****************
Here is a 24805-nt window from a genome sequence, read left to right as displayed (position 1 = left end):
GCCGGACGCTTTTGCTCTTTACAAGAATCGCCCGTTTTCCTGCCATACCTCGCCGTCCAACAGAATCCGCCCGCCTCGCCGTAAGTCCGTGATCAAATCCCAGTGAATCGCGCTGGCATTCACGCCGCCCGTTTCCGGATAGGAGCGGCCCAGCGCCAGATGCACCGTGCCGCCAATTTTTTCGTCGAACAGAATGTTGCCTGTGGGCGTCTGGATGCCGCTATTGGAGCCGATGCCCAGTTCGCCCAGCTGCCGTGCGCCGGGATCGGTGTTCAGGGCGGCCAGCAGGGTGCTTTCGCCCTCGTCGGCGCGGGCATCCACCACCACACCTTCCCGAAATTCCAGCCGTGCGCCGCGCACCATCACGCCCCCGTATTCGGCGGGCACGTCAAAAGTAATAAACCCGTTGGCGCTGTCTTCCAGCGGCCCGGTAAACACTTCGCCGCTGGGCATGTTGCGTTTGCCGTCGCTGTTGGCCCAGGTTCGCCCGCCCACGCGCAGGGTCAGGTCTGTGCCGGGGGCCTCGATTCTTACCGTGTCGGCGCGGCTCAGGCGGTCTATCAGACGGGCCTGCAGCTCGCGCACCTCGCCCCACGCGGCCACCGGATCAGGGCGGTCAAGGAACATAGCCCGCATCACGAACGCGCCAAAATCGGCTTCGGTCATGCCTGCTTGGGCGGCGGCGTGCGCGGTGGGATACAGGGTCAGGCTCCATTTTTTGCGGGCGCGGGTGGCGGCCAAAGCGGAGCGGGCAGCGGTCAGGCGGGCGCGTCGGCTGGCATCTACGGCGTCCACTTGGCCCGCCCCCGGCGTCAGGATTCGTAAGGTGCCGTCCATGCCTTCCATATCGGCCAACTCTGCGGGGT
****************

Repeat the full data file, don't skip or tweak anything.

Here is a 24805-nt window from a genome sequence, read left to right as displayed (position 1 = left end):
GCCGGACGCTTTTGCTCTTTACAAGAATCGCCCGTTTTCCTGCCATACCTCGCCGTCCAACAGAATCCGCCCGCCTCGCCGTAAGTCCGTGATCAAATCCCAGTGAATCGCGCTGGCATTCACGCCGCCCGTTTCCGGATAGGAGCGGCCCAGCGCCAGATGCACCGTGCCGCCAATTTTTTCGTCGAACAGAATGTTGCCTGTGGGCGTCTGGATGCCGCTATTGGAGCCGATGCCCAGTTCGCCCAGCTGCCGTGCGCCGGGATCGGTGTTCAGGGCGGCCAGCAGGGTGCTTTCGCCCTCGTCGGCGCGGGCATCCACCACCACACCTTCCCGAAATTCCAGCCGTGCGCCGCGCACCATCACGCCCCCGTATTCGGCGGGCACGTCAAAAGTAATAAACCCGTTGGCGCTGTCTTCCAGCGGCCCGGTAAACACTTCGCCGCTGGGCATGTTGCGTTTGCCGTCGCTGTTGGCCCAGGTTCGCCCGCCCACGCGCAGGGTCAGGTCTGTGCCGGGGGCCTCGATTCTTACCGTGTCGGCGCGGCTCAGGCGGTCTATCAGACGGGCCTGCAGCTCGCGCACCTCGCCCCACGCGGCCACCGGATCAGGGCGGTCAAGGAACATAGCCCGCATCACGAACGCGCCAAAATCGGCTTCGGTCATGCCTGCTTGGGCGGCGGCGTGCGCGGTGGGATACAGGGTCAGGCTCCATTTTTTGCGGGCGCGGGTGGCGGCCAAAGCGGAGCGGGCAGCGGTCAGGCGGGCGCGTCGGCTGGCATCTACGGCGTCCACTTGGCCCGCCCCCGGCGTCAGGATTCGTAAGGTGCCGTCCATGCCTTCCATATCGGCCAACTCTGCGGGGT